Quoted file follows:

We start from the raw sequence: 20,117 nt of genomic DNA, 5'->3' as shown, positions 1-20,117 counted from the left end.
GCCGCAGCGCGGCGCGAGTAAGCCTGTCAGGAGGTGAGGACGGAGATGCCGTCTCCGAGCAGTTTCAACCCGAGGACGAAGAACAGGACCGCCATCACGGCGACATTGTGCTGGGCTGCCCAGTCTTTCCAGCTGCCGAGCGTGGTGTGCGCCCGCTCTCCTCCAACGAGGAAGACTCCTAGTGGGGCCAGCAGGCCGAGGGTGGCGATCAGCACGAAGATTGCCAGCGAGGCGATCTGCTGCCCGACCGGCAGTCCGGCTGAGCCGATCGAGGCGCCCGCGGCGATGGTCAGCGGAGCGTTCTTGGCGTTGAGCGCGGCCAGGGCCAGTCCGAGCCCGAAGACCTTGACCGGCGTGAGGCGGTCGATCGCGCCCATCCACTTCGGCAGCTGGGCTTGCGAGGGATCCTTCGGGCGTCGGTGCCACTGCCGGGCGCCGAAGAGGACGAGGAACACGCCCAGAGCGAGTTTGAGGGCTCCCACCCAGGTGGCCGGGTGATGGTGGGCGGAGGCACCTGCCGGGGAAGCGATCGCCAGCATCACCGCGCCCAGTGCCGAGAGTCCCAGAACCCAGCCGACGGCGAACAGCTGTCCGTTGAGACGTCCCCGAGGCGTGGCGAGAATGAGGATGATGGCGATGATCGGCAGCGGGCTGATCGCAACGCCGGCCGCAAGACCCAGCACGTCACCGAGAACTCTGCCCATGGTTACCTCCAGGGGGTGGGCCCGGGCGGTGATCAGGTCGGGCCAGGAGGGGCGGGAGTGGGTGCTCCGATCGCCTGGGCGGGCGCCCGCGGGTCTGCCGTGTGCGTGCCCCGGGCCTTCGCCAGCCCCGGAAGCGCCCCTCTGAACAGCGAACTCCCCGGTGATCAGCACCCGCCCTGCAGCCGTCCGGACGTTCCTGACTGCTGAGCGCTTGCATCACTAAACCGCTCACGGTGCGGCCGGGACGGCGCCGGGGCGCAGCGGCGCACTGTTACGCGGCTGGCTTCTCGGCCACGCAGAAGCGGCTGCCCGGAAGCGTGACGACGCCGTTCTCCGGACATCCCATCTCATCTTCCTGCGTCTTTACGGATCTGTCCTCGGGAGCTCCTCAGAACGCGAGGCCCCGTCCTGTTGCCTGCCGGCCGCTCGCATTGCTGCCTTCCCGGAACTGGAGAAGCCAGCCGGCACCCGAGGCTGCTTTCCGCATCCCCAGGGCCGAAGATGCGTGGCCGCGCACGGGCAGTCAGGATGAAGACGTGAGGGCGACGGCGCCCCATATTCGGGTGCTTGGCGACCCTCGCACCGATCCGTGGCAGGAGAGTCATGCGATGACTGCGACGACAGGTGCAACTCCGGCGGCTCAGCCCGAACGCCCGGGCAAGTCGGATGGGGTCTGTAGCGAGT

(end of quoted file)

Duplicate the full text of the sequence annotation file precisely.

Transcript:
We start from the raw sequence: 20,117 nt of genomic DNA, 5'->3' as shown, positions 1-20,117 counted from the left end.
GCCGCAGCGCGGCGCGAGTAAGCCTGTCAGGAGGTGAGGACGGAGATGCCGTCTCCGAGCAGTTTCAACCCGAGGACGAAGAACAGGACCGCCATCACGGCGACATTGTGCTGGGCTGCCCAGTCTTTCCAGCTGCCGAGCGTGGTGTGCGCCCGCTCTCCTCCAACGAGGAAGACTCCTAGTGGGGCCAGCAGGCCGAGGGTGGCGATCAGCACGAAGATTGCCAGCGAGGCGATCTGCTGCCCGACCGGCAGTCCGGCTGAGCCGATCGAGGCGCCCGCGGCGATGGTCAGCGGAGCGTTCTTGGCGTTGAGCGCGGCCAGGGCCAGTCCGAGCCCGAAGACCTTGACCGGCGTGAGGCGGTCGATCGCGCCCATCCACTTCGGCAGCTGGGCTTGCGAGGGATCCTTCGGGCGTCGGTGCCACTGCCGGGCGCCGAAGAGGACGAGGAACACGCCCAGAGCGAGTTTGAGGGCTCCCACCCAGGTGGCCGGGTGATGGTGGGCGGAGGCACCTGCCGGGGAAGCGATCGCCAGCATCACCGCGCCCAGTGCCGAGAGTCCCAGAACCCAGCCGACGGCGAACAGCTGTCCGTTGAGACGTCCCCGAGGCGTGGCGAGAATGAGGATGATGGCGATGATCGGCAGCGGGCTGATCGCAACGCCGGCCGCAAGACCCAGCACGTCACCGAGAACTCTGCCCATGGTTACCTCCAGGGGGTGGGCCCGGGCGGTGATCAGGTCGGGCCAGGAGGGGCGGGAGTGGGTGCTCCGATCGCCTGGGCGGGCGCCCGCGGGTCTGCCGTGTGCGTGCCCCGGGCCTTCGCCAGCCCCGGAAGCGCCCCTCTGAACAGCGAACTCCCCGGTGATCAGCACCCGCCCTGCAGCCGTCCGGACGTTCCTGACTGCTGAGCGCTTGCATCACTAAACCGCTCACGGTGCGGCCGGGACGGCGCCGGGGCGCAGCGGCGCACTGTTACGCGGCTGGCTTCTCGGCCACGCAGAAGCGGCTGCCCGGAAGCGTGACGACGCCGTTCTCCGGACATCCCATCTCATCTTCCTGCGTCTTTACGGATCTGTCCTCGGGAGCTCCTCAGAACGCGAGGCCCCGTCCTGTTGCCTGCCGGCCGCTCGCATTGCTGCCTTCCCGGAACTGGAGAAGCCAGCCGGCACCCGAGGCTGCTTTCCGCATCCCCAGGGCCGAAGATGCGTGGCCGCGCACGGGCAGTCAGGATGAAGACGTGAGGGCGACGGCGCCCCATATTCGGGTGCTTGGCGACCCTCGCACCGATCCGTGGCAGGAGAGTCATGCGATGACTGCGACGACAGGTGCAACTCCGGCGGCTCAGCCCGAACGCCCGGGCAAGTCGGATGGGGTCTGTAGCGAGT